While news and speculation regarding the latest chapter in the Ultima saga - the upcoming Ultima 9 - has been bouncing around the Web since before the 1993 release of Ultima 7, Origin has kept the project under tight wraps - until recently.
Recently, Gamespot News had a chance to chat with Ed Del Castillo, producer on Ultima 9: Ascension.
Formerly a producer at Westwood Studios, Del Castillo produced Command & Conquer and Red Alert - titles that practically made Westwood a household name.
Technically, Ultima 9: Ascension has been in the works for roughly three years now. However, due to management shuffling, the U9 team currently at work on the project has been hammering away on the title for only the past one and a half years.
Originally begun as a traditional top-down-ish Ultima game (as seen in pictures in Origin's own company catalog and sites throughout the Internet), the game's recent restart prompted a move to a more technically impressive perspective.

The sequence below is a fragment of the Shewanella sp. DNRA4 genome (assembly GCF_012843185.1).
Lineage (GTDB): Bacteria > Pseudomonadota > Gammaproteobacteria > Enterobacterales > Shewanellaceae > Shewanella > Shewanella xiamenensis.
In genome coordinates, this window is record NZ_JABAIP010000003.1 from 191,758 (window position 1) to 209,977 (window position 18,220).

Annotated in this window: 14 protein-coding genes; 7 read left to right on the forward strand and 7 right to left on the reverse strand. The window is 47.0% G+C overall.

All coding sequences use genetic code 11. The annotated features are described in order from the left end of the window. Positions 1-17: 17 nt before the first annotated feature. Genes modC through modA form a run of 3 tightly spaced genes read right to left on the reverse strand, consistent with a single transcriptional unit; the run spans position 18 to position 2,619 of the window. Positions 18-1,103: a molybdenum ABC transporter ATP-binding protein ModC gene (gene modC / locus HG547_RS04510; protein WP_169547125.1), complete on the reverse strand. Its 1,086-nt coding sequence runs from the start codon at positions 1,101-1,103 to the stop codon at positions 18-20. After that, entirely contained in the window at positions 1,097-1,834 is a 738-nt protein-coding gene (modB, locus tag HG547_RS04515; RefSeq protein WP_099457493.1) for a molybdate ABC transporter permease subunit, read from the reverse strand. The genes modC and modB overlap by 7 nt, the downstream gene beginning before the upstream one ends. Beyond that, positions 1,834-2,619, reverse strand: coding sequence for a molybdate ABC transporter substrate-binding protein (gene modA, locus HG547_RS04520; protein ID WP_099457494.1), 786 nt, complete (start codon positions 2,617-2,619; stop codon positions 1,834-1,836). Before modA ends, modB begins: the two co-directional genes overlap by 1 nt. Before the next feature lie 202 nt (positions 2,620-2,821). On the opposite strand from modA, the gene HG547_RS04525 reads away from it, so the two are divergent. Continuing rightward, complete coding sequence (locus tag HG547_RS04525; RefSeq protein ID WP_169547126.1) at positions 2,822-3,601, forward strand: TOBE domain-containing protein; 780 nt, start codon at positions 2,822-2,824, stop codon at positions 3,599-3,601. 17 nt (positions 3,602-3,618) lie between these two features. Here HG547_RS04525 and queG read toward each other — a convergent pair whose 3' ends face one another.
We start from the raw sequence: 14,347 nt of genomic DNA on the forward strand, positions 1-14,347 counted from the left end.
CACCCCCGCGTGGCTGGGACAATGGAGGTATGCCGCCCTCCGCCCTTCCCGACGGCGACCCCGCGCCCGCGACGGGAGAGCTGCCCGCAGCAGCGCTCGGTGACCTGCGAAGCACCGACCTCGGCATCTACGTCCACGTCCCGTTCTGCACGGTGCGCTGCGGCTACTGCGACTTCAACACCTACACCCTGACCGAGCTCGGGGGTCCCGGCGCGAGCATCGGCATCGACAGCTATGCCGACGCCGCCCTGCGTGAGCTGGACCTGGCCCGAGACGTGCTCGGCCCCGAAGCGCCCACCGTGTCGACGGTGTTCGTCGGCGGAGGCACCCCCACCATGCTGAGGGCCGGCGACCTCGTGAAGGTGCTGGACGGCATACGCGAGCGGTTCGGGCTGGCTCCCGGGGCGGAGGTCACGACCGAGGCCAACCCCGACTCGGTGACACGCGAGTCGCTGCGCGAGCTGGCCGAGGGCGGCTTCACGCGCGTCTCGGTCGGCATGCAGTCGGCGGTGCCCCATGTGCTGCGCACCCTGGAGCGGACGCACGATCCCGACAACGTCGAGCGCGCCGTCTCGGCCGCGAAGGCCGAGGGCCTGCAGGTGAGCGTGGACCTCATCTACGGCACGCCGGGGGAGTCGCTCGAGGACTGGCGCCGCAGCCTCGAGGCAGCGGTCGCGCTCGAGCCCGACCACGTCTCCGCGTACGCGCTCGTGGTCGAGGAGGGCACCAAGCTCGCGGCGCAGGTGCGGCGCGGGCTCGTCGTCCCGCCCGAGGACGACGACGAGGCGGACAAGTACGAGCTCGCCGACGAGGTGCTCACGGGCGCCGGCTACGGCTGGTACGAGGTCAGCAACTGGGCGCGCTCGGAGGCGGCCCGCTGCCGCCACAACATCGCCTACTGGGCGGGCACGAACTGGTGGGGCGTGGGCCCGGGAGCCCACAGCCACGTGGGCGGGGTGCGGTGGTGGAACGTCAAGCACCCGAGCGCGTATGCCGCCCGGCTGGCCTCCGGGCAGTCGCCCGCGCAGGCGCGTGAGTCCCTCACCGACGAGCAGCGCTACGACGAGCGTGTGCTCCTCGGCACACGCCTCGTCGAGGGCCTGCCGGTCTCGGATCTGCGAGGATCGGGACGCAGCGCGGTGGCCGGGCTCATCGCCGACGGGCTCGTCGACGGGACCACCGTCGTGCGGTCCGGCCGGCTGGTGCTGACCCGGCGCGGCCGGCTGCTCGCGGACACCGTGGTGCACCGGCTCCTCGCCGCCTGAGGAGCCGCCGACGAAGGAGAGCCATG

The result was a move to a third-person trailer camera, ala Tomb Raider. Unlike Tomb Raider, however, Ultima 9's world will be one seamless environment and not broken up into chunks that will load at predetermined times.
By its projected fall '98 ship date, Ultima 9 will support Direct3D and natively support the 3Dfx Voodoo chipset, with others possibly following.
Despite the technology surrounding Ultima 9, Del Castillo promises that the grand finale to Lord British's "trilogy of trilogies" will not be an action game and will counter the industry trend to substitute technology for story and depth.
Part of this commitment lies in the inclusion of multiple playable characters. While the game's focus will naturally remain on the Avatar's exploits and his fight against The Guardian, players will also go solo as other notable Britannians.
This will provide players with multiple views on Britannia's current plight as well as varying play mechanics to keep the game's expansive playtime fresh.
GameSpot News will keep you posted on Ultima 9's future development.